I realize that I have said this in comments here and there on other people’s posts, but I haven’t made an official announcement on my blog, so here goes:
I have decided that I am not a Science Fiction writer.
It’s a conviction that has been growing for a while, but recent events have clarified my position. Reading the posts by luminaries in the field who explain why being “inclusive” requires excluding anyone they disagree with (and in the process preforming indignities on Dame English that would make Ana Steele safeword) has brought me to the conclusion that they want Science Fiction to be their own private club, and as far as I am concerned they can have it.
Now, it could be argued that Science Fiction should be free and open to anyone who wants to self-identify with the genre, and to those who choose to argue that I have no rebuttal. You are right, that is what it should be.
However, we live in a fallen world, and there are some battles that are just not worth fighting. For me, this is one of them.
It’s easier for me, I suppose, than for many other authors. My work is a type of Science Fiction that the mainstream kicked to the curb years ago. I don’t use starships and blasters and alien worlds with multiple suns and numbers in their names. Not, I hasten to add, that I object to such things on aesthetic grounds, but because those are not the metaphors that come readily to hand. Nor do I do the High Fantasy thing with pre-industrial civilizations who have problems with orcs and whatnot.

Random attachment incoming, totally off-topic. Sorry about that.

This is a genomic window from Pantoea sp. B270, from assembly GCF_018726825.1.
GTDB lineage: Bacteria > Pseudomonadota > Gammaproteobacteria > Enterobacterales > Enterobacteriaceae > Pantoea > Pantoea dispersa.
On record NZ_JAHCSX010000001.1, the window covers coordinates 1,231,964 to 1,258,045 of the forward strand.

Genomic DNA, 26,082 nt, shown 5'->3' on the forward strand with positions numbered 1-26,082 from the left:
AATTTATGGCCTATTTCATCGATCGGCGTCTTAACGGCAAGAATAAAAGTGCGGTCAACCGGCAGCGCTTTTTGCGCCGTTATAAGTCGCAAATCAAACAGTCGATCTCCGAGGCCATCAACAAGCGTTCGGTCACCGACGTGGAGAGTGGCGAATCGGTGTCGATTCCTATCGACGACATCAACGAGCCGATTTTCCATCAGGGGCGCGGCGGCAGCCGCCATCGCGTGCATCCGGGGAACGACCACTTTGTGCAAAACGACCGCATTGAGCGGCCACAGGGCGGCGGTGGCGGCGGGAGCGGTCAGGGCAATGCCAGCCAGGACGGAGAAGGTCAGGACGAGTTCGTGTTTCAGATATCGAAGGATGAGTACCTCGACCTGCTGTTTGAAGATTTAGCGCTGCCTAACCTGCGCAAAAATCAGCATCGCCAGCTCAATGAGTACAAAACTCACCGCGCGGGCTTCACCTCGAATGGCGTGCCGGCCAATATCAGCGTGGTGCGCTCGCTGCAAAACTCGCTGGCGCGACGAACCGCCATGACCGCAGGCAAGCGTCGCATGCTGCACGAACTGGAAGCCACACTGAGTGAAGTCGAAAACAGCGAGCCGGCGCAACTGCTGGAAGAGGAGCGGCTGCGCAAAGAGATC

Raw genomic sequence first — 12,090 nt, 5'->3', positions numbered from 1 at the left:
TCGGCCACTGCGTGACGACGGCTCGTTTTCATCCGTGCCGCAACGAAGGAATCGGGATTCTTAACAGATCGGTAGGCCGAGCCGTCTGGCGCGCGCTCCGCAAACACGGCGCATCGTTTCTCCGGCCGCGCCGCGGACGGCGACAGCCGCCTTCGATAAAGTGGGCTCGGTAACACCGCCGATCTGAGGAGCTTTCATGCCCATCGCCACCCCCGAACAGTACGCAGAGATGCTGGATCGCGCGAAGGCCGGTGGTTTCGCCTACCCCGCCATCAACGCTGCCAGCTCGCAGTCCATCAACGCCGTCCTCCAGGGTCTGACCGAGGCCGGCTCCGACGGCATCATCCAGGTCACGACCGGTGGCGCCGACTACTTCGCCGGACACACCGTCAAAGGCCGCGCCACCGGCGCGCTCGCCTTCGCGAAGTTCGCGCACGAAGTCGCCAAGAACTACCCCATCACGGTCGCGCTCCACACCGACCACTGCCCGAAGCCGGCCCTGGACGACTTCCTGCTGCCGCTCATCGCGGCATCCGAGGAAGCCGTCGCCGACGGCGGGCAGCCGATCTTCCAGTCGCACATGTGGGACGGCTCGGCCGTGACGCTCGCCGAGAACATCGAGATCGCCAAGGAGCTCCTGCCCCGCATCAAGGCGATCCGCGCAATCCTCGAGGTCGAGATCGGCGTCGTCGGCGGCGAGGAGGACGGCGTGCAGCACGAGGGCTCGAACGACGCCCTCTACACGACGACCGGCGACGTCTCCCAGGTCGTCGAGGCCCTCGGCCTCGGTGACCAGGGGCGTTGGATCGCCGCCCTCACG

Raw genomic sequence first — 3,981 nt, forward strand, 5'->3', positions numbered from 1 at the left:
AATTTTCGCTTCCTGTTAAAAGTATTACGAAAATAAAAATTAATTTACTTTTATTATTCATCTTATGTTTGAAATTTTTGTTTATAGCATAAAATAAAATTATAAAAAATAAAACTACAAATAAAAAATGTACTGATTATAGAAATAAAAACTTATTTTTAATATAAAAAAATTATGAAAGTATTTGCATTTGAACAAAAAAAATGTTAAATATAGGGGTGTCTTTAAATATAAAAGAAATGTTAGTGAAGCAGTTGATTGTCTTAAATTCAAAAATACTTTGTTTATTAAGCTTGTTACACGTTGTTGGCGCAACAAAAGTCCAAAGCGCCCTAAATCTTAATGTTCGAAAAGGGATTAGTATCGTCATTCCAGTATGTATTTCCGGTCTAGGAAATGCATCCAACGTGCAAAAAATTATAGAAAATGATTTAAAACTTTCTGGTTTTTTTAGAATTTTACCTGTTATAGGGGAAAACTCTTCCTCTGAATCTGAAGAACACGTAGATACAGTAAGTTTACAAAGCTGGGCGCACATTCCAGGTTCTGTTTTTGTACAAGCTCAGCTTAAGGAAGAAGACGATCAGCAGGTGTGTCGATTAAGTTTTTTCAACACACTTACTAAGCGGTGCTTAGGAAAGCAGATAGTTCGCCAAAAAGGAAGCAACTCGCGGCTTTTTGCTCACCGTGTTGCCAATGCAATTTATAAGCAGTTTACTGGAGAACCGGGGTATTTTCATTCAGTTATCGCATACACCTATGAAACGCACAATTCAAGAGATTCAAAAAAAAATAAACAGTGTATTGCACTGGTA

My antecedents are people like Phillip Dick and Kate Wilhelm and Samuel Delany, writers who took our world and subjected it to abnormal stresses to see what would pop out of it. So I have less to lose in terms of audience by eschewing those genre titles. If you’re looking for Yoda or Gollum, don’t look here.
What, then, am I? I am a fabulist and a tragedian. I would also say satirist and surrealist, but I fear both those terms have become diluted by chronic misuse. I tell stories about things that didn’t happen and that couldn’t happen, and I do my damnedest to make you believe that they are happening as long as you’re reading the book.
I will graciously permit David Gerrold, George Martin, et. al. to draw their circles in the sandbox to include me out. They have earned the right to define Science Fiction, if anyone has, and I have a policy of not arguing against authority. Ignoring them, yes, arguing with them, no.
I am going to keep writing what I write. I will be releasing Gingerbread Wolves soon, and have already begun work on the next volume in The Book Of Lost Doors, World Edgewise. I’m just not going to call it Science Fiction. Labels aren’t worth fighting for.